There’s a very good chance your favorite story about the competitiveness of NBA basketball stars has nothing to do with lifting a trophy.
It’s Michael Jordan, one of the few athletes to become a billionaire, running over to collect $500 in a golf course bet with a heckling onlooker. It’s Larry Bird shooting a game left-handed, just to talk trash to the Portland Trail Blazers. It’s Kobe Bryant steamrolling his overmatched high school teammates in one-on-one games played to 100.
What makes the most competitive players compelling is not necessarily the number of championships they’ve won — it’s that they want to win all the time, no matter what stakes are on the line.
So why do we act like NBA championships are the only stakes that matter?
After winning the inaugural NBA In-Season Tournament on Saturday, the Los Angeles Lakers announced they would hang a banner to commemorate the victory. The Lakers have 17 championship banners hanging in their arena, but this one will look different: It will be less prominent, and if the Lakers win the IST again, the franchise will add the years they win to the one they’ve already hung.
The reaction was mixed (check out the comments, if you want to wade through the muck). One of the biggest points of pride for Lakers fans, especially sharing an arena with a Clippers franchise that has yet to win a championship, is that they don’t have banners celebrating division titles or conference titles — they only hoist a banner when they win the whole enchilada.
Many fans have shared a Bryant quote to that effect: “It’s a brand thing. The Lakers stand for excellence and stand for winning. We don’t hang division banners.” Some have interpreted these words to mean Bryant, who died in 2020, would disapprove of any signifier of the In-Season Tournament hanging in the arena.
A few pushbacks: First of all, Bryant was a passionate soccer fan, the sport that gave the model for the NBA’s tournament. He was undoubtedly familiar with the concept. Second, do you think if the IST was around when Bryant was a player, he wouldn’t try to win it?
There is no question winning the NBA Finals is the hardest achievement in basketball: An 82-game regular season, then winning 16 of 28 possible games is an endurance trial that pushes teams and their greatest stars to physical and mental limits.
But treating the Larry O’Brien Trophy as some sort of sacrosanct gift handed down from the heavens ignores that until 1970, it was basically a trinket that the Boston Celtics won every year. What has given it meaning is the battles, the dynasties, the great stories of the stars who have hoisted it. No one is saying the IST will ever mean the same as the finals, but winning the IST Cup can mean something important, too — it’s not like the Lakers’ 7-0 record in tournament games was easy, either.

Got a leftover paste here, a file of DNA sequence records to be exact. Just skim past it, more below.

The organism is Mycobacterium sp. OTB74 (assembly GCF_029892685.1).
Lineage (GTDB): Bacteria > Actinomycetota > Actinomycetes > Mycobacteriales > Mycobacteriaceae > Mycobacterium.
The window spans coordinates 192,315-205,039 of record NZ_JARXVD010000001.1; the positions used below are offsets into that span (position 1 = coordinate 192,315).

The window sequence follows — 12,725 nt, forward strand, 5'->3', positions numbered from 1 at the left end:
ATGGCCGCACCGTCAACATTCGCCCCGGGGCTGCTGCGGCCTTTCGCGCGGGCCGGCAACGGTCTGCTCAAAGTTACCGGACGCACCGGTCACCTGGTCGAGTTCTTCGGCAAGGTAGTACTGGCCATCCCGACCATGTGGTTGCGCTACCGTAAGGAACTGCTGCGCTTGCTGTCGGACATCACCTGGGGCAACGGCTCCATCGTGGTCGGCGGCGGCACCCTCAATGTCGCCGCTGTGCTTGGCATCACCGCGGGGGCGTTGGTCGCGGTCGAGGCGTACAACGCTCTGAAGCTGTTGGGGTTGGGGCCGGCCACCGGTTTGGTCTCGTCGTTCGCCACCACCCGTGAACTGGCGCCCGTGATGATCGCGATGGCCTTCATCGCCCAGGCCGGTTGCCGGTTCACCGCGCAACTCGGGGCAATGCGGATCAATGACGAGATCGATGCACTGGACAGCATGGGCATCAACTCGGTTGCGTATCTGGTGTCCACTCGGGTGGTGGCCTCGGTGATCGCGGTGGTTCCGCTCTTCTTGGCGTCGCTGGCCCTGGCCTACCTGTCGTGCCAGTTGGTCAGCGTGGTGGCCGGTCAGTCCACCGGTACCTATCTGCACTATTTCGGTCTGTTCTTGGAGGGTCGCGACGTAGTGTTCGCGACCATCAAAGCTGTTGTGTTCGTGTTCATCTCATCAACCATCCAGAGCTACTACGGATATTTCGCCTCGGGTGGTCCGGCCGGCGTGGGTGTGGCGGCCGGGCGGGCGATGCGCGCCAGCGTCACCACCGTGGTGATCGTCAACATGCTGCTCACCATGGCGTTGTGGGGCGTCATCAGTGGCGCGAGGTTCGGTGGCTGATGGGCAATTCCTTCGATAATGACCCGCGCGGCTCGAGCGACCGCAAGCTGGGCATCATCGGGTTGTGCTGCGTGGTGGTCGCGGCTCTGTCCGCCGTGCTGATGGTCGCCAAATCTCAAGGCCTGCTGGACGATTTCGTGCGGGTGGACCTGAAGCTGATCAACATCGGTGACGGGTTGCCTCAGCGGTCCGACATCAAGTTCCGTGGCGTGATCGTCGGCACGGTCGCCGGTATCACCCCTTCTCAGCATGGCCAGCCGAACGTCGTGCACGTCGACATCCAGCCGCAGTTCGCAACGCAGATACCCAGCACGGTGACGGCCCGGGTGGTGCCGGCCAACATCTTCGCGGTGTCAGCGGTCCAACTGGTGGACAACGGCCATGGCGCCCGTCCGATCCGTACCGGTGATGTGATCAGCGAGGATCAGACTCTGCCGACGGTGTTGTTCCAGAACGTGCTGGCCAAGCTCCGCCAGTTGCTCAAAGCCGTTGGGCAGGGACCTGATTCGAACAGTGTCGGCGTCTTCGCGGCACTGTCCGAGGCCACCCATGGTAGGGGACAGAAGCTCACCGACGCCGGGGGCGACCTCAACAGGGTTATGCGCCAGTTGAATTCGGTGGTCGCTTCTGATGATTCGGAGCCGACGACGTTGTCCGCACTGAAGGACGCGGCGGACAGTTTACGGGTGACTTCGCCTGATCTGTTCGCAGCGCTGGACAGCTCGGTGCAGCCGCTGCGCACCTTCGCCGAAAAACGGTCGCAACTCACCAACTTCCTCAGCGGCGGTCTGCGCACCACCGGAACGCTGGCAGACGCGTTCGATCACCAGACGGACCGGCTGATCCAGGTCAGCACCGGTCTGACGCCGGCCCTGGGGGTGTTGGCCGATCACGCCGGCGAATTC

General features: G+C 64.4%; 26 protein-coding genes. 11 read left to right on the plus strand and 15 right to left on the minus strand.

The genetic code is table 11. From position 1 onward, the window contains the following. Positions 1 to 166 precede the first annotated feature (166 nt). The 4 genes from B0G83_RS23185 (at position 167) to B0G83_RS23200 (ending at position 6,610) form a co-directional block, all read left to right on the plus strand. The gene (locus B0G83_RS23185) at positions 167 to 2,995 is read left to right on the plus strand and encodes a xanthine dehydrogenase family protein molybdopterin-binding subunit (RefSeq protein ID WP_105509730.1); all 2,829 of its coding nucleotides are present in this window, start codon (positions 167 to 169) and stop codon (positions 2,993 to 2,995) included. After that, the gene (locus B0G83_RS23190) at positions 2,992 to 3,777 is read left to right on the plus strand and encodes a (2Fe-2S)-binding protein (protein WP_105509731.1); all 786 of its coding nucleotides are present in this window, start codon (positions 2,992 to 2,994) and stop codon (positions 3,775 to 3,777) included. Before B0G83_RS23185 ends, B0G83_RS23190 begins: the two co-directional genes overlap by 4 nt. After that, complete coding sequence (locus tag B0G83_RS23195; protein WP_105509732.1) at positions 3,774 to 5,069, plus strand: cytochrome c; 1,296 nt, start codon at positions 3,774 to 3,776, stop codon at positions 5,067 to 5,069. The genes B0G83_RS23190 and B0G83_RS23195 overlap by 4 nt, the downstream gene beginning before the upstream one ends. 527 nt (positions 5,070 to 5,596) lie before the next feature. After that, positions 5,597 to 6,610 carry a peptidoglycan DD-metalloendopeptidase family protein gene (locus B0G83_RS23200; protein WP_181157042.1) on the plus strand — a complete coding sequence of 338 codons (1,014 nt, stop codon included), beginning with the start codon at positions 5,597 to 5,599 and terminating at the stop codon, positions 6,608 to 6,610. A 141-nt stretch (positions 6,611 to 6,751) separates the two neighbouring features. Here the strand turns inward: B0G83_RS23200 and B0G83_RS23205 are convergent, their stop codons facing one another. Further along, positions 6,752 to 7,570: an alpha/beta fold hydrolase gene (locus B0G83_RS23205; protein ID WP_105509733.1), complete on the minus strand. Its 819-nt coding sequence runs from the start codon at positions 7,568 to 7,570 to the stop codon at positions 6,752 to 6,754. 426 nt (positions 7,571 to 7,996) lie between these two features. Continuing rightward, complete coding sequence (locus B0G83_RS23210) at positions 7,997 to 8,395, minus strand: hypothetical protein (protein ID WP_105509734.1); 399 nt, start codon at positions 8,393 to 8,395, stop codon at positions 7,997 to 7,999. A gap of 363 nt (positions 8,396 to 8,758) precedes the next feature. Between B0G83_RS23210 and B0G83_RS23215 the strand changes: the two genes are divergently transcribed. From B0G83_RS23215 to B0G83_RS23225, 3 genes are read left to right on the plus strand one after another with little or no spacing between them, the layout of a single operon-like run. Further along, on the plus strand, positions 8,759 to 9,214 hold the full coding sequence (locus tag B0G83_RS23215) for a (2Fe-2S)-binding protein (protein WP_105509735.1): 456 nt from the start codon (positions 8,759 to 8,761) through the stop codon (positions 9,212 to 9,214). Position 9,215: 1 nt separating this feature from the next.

There is a significant political element to what the NBA is trying to achieve, and frankly I respect it. Commissioner Adam Silver has said that his focus this season is to build the NBA brand by bringing the focus back to the game itself, rather than the social media spectacle or off-court drama that tends to dominate NBA conversation (not that those things aren’t entertaining).
While the NBA considers itself the No. 2 sport in the world behind soccer, in this country, it gets pushed around by football, especially on TV ratings (Thursday Night Football has hurt NBA numbers). Like many sports leagues, the NBA is struggling with cord-cutting, and regional networks are either failing or bracing to hold on.
No, the IST’s colorful courts were not popular, but the games sure were. Viewership of IST games were up by 26% compared to last season, according to Sports Media Watch. People are talking about the NBA in a time when football usually dominates. With the biggest brand in the sport, led by its biggest star in LeBron James, winning the tournament, interest has renewed in whether the Lakers can parlay this tournament success into the playoffs next spring. Those are the kinds of conversations the league wants to be happening now, instead of waiting until April to shine.
Of course the NBA is going to have whichever team wins the IST recognize it in a meaningful way. If the league stays with it, and there are enough great games, one day in the future the IST will have its own meaning and its own lore. It would strike a blow at the stubborn traditionalists who seem to think December basketball should simply be a joyless slog with four months to go until the playoffs.
But more to the point: If you’re going to create a new tournament, even one with lower stakes than the finals, the best players are going to want to win it. In that light, it’s no surprise that James, one of the most competitive players who has ever lived, helped spur his team to the top of the IST stage, winning $500,000 per player — a paltry sum to his own billionaire bank account, but significant money to many of his teammates.
It’s not only about rings. If you give a player like James a challenge, he’ll try to rise to it.
“Records will be broken,” he said, “but one thing that will never be broken is to be the first to do something. And we’re the first champions of the In-Season Tournament, and no one can ever top that.”
That’s why we love the best players: Bragging rights always matter, no matter how big (or small) the stage is. Why shouldn’t we honor that in a way we can always remember?